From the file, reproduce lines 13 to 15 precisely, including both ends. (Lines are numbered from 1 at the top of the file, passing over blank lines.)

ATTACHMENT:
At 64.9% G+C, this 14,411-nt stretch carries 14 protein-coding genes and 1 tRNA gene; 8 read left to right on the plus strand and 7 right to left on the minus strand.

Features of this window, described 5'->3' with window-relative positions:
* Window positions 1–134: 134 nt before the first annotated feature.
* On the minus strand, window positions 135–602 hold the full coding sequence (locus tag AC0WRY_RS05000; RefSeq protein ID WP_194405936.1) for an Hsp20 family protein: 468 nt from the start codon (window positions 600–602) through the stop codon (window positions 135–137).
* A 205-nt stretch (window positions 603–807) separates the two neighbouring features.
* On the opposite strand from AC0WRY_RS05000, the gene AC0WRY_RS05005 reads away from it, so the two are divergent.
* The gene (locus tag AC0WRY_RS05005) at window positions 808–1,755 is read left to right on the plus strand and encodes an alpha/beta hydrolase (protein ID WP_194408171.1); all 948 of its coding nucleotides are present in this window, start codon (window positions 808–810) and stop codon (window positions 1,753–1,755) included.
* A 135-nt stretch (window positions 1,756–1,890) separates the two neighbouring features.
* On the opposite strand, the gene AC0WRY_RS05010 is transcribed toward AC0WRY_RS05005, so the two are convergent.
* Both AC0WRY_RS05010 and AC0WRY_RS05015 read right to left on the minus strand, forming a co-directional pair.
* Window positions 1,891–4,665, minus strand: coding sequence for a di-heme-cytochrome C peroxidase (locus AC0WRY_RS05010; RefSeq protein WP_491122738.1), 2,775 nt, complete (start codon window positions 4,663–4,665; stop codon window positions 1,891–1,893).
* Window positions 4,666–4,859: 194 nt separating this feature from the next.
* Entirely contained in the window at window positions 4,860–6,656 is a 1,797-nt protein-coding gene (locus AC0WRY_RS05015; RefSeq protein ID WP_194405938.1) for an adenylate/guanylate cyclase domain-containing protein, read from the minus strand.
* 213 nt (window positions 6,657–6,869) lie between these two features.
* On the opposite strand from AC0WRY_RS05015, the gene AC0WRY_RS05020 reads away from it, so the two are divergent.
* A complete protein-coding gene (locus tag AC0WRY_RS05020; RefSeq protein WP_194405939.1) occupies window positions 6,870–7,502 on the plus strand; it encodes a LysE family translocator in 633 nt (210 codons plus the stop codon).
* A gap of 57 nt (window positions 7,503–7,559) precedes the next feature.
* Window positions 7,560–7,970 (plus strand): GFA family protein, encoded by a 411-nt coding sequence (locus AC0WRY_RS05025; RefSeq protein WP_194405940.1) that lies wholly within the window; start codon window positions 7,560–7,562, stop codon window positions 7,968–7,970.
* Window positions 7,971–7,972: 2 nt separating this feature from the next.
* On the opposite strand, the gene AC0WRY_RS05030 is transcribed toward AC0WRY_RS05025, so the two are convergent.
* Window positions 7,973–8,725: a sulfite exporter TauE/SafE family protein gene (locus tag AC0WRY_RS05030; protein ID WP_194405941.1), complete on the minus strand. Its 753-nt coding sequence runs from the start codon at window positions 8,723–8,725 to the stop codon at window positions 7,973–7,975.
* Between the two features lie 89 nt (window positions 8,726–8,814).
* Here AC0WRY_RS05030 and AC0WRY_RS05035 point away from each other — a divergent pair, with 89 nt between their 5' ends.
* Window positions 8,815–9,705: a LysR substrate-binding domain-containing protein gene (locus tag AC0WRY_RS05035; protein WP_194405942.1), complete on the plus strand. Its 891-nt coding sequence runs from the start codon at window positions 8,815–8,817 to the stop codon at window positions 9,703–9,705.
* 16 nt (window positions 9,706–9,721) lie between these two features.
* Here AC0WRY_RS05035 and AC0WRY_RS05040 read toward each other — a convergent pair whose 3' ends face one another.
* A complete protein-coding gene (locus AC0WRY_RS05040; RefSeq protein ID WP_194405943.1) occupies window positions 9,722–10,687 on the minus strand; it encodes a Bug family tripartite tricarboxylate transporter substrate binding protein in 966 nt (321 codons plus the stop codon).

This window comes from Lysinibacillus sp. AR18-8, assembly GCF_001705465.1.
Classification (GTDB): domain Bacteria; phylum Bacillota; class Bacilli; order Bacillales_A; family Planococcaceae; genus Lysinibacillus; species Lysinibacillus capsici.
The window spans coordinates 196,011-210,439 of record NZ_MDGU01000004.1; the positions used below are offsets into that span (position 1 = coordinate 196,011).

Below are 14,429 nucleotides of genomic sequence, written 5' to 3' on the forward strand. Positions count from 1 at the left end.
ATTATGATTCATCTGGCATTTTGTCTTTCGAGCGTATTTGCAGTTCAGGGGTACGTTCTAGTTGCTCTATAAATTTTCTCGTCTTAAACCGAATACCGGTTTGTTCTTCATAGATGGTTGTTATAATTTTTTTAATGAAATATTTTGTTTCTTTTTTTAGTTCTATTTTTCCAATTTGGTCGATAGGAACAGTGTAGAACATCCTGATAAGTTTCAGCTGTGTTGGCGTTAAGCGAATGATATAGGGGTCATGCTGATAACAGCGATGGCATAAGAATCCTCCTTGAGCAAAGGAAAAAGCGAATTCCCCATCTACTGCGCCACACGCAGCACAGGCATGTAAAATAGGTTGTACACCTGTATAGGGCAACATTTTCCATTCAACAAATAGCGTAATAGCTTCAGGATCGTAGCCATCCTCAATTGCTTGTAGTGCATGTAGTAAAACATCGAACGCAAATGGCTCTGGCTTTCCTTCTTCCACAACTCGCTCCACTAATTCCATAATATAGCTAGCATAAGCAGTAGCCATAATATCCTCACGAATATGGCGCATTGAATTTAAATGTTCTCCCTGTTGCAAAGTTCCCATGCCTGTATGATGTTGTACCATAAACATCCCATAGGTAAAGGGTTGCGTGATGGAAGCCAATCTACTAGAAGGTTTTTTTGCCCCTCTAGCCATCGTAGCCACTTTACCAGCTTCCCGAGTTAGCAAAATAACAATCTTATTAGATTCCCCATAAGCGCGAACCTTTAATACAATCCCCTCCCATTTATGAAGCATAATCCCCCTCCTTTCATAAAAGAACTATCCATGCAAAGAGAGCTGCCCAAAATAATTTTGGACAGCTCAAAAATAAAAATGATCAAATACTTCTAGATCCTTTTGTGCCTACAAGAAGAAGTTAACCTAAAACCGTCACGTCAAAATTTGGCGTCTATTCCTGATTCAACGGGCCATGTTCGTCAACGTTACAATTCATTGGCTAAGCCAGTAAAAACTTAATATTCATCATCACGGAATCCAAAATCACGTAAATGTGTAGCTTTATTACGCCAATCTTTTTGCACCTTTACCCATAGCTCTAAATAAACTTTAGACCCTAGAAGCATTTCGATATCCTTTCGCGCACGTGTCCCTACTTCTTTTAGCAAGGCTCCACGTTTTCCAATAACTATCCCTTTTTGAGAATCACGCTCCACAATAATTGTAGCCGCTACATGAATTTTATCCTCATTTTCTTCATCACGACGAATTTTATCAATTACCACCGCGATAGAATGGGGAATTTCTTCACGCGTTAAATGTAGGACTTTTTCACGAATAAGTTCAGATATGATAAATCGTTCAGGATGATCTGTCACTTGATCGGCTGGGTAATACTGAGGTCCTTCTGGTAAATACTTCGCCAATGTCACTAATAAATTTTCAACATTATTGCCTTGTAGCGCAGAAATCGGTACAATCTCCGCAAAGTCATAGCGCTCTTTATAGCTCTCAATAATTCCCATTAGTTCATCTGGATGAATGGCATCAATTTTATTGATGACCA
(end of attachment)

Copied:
* Entirely contained in the window at window positions 4,860–6,656 is a 1,797-nt protein-coding gene (locus AC0WRY_RS05015; RefSeq protein ID WP_194405938.1) for an adenylate/guanylate cyclase domain-containing protein, read from the minus strand.
* 213 nt (window positions 6,657–6,869) lie between these two features.
* On the opposite strand from AC0WRY_RS05015, the gene AC0WRY_RS05020 reads away from it, so the two are divergent.